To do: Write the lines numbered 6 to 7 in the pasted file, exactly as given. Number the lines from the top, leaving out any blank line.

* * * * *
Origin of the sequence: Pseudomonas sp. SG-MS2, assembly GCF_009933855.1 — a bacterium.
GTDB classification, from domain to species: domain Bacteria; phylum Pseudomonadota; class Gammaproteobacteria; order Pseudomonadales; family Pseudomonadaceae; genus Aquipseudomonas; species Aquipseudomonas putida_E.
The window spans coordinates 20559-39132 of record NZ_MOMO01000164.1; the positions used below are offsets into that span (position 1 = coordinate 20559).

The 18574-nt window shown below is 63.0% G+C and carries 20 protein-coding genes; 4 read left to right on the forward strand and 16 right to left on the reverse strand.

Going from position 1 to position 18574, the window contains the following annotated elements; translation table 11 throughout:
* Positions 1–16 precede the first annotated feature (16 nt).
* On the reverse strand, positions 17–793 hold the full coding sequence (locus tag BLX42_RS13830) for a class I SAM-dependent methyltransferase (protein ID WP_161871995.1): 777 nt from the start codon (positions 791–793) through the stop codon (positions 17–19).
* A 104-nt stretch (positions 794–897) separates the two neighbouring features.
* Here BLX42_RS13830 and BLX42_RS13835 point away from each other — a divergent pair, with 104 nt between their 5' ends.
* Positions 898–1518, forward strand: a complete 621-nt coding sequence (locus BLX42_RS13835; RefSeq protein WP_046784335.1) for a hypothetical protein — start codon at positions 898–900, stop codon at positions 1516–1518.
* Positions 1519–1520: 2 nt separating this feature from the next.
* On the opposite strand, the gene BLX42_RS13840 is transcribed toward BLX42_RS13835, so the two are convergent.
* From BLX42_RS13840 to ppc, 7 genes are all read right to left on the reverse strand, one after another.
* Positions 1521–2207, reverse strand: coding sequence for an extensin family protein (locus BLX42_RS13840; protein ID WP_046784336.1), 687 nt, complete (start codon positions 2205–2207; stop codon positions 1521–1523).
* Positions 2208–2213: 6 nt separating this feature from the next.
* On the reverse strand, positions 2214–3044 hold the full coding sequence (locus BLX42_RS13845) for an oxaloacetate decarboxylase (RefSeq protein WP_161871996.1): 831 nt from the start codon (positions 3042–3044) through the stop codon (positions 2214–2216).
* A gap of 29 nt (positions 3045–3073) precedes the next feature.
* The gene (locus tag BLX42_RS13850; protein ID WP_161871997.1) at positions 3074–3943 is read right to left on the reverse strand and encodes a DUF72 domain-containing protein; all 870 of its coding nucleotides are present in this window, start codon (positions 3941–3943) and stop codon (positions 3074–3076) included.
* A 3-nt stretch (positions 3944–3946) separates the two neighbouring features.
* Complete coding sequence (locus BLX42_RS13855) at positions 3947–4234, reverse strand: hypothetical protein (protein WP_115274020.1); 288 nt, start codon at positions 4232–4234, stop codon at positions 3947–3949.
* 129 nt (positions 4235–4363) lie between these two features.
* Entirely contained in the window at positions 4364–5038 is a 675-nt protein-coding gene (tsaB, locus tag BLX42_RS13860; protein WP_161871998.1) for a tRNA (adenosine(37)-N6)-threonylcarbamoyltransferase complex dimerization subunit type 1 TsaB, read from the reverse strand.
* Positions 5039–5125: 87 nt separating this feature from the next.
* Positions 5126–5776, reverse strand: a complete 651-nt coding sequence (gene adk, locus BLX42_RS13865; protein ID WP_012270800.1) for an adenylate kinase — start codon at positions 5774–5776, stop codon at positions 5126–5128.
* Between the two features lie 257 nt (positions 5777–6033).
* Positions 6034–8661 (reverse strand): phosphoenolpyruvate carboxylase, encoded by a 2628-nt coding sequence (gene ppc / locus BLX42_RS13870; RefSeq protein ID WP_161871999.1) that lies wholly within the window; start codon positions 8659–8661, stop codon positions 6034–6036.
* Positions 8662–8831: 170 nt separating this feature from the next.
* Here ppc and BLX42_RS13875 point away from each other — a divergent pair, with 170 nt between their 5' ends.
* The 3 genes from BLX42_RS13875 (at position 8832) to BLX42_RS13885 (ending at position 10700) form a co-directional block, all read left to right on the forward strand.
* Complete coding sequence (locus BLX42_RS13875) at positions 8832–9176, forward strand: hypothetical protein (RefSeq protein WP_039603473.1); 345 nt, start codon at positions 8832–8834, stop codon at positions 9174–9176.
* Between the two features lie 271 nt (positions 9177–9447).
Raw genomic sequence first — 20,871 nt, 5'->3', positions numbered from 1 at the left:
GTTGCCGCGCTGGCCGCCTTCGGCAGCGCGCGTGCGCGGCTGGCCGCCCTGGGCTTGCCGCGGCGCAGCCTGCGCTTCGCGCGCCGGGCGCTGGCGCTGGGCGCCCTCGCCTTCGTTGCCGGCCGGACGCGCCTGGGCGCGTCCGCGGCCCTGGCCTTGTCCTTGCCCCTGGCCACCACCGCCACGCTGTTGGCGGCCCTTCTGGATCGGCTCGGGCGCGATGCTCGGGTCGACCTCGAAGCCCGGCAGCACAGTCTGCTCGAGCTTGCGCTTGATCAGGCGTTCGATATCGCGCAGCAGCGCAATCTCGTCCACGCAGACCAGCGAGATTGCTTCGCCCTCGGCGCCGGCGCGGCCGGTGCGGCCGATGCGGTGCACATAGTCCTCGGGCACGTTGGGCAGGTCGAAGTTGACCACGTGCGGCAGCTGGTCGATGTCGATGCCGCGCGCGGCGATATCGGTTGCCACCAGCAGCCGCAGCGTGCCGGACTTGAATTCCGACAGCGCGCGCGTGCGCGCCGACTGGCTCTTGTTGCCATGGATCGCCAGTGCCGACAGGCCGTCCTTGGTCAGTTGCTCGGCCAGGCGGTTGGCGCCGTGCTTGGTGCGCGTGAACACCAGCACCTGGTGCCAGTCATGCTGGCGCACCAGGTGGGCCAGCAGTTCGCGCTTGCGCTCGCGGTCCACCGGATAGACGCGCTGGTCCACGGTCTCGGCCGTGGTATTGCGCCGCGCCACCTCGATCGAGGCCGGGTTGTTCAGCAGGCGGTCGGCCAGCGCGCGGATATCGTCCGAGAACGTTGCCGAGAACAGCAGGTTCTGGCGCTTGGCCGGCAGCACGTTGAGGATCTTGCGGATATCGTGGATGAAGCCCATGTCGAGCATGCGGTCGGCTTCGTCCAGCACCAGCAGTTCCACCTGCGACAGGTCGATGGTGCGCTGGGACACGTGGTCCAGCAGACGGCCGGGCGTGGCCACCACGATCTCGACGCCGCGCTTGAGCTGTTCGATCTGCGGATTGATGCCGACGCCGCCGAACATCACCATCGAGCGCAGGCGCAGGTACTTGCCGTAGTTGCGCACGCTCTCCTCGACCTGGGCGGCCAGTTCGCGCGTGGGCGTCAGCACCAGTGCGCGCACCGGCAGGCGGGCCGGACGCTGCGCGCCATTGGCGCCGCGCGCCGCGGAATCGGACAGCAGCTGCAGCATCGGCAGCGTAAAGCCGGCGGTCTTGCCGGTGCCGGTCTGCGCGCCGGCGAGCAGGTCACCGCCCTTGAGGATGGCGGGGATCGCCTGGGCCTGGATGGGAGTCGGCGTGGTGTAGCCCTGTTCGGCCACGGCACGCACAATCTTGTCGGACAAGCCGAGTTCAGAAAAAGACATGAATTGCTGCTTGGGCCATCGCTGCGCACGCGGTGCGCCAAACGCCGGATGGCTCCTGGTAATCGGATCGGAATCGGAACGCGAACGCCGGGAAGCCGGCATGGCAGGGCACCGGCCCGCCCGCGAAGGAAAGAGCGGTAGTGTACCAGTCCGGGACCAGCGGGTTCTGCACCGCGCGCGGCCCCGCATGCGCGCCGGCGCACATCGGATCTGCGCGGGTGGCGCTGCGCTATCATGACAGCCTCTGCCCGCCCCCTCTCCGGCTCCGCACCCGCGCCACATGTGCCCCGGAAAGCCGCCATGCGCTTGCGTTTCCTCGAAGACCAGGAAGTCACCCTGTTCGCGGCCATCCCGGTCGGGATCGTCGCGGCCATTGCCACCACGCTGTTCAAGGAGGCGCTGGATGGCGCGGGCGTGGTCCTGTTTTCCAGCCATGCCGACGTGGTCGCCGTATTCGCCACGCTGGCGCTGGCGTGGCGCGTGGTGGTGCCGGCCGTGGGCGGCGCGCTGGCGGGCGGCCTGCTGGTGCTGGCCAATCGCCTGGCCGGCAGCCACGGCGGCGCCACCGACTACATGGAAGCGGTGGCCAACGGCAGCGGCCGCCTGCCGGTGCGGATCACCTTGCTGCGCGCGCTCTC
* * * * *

* Positions 1–16 precede the first annotated feature (16 nt).
* On the reverse strand, positions 17–793 hold the full coding sequence (locus tag BLX42_RS13830) for a class I SAM-dependent methyltransferase (protein ID WP_161871995.1): 777 nt from the start codon (positions 791–793) through the stop codon (positions 17–19).